Sinking an anchor in American soil

Print is a website that highlights African American-owned businesses and events in the Twin Cities. It includes a directory of Black businesses and a dating service. The website’s Facebook page also offers five hours of genealogy research to contest winners. Though it has only been in existence for about 10 weeks, researchers La Juana Whitmore and Camille Lewis are in the process of doing research for their fourth contest winner.

“People have been really grateful to get the information and find things out,” says Whitmore. “We’ve been able to get them copies of birth certificates, and census information, and that kind of stuff.” Lewis and Whitmore shared with the MSR the stories of how their interest in genealogy began, what they uncovered about their own family histories, and general information on how to being a search.

Whitmore’s interest in genealogy began with the birth of her daughter 13 years ago. She knew nothing of her family before her grandparents and thought she should learn more for the benefit of her own children.

“What I did find out in the 1870 census,” Whitmore says, “was a woman named Molly. She’s my third great grandmother… According to the census she was blind, and she was born in the year 1770, and she was widowed at that time.”

Molly is the oldest member of Whitmore’s family that she has been able to find. Later, in the 1880 census, Molly’s daughter listed her father as African. Due to the lack of information prior to 1860, Whitmore’s father did DNA testing. “He’s got Ethiopian blood in him,” she says, “and now my father’s been able to go back to Africa and kind of see where we came from.”

For the first few years, Whitmore concentrated on researching her own family, but when she came upon roadblocks, she started researching other families. Through her own experience she found family members who weren’t who they professed to be, so now she always tells people, “You will find out something that you probably didn’t know – and you may not want to know.”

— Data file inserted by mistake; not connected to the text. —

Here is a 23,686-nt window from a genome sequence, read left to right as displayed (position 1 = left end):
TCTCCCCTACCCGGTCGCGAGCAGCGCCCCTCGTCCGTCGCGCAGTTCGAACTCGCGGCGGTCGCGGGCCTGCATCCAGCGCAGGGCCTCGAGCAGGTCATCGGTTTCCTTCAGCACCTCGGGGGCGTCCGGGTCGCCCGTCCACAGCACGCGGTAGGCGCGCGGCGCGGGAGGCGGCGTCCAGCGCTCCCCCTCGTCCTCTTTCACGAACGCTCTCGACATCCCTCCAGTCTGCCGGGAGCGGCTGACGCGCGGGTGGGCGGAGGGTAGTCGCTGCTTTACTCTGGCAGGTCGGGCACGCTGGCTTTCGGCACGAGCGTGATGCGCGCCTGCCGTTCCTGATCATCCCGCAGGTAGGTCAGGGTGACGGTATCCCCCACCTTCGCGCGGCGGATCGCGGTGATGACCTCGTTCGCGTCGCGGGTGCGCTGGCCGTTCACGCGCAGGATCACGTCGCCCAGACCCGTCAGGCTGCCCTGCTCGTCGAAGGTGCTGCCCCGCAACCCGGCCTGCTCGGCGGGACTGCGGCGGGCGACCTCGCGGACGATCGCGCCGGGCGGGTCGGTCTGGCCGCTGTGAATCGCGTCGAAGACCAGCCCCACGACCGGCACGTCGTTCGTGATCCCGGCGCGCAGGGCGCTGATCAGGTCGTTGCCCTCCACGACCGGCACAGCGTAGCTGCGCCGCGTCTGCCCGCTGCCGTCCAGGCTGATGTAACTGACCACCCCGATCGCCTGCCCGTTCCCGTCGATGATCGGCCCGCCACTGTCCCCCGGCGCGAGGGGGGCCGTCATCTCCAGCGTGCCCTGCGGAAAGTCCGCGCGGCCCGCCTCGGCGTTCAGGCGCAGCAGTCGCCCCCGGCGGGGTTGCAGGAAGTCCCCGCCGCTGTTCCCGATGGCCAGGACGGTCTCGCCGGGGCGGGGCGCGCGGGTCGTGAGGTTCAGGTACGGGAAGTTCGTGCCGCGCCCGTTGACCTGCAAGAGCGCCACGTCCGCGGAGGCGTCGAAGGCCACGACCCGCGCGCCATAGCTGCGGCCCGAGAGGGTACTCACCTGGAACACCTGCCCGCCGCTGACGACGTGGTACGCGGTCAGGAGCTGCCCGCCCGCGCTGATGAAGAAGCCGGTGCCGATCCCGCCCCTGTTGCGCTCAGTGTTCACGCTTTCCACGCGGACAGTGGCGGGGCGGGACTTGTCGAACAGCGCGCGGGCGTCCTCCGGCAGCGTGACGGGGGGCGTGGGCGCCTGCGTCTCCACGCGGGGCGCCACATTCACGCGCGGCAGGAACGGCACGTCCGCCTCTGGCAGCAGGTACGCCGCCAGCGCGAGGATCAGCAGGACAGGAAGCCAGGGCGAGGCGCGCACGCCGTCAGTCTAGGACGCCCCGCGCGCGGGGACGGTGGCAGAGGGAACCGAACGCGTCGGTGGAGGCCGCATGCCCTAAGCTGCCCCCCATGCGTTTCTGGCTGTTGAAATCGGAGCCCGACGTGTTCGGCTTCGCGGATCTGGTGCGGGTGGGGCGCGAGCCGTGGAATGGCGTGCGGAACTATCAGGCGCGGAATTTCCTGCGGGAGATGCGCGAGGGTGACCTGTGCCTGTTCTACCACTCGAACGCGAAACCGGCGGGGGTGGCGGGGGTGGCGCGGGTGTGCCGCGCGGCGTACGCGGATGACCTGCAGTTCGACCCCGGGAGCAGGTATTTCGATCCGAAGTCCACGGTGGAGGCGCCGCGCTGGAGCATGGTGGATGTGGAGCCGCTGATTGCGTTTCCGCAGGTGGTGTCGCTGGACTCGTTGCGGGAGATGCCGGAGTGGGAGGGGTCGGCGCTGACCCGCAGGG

Lewis’s story

Camille Lewis started researching her family by asking her father questions. During the early 1900s, when her father was just infant, he and his siblings were placed in an orphanage in Owatonna, Minnesota. Lewis went to the Minnesota Historical Society to find out how her father became a ward of the state, but since her father was still living at the time, records concerning his childhood were considered private.

Lewis simply waited to submit a request for documents to someone new on the job and obtained all the requested documents. “That gave me the daily living of my father, what they [state workers] thought of my grandmother.” Lewis has collected a binder full of information on her family, including photos, documents from the orphanage, and letters written by her grandmother asking to see her son.

“[The State] found her guilty of non-support… She was not married, and they were in fear of her moral character.” According to her letters, in order to regain custody of her children, Lewis’s grandmother would have had to prove herself capable of creating an acceptable home environment by being either rich or married.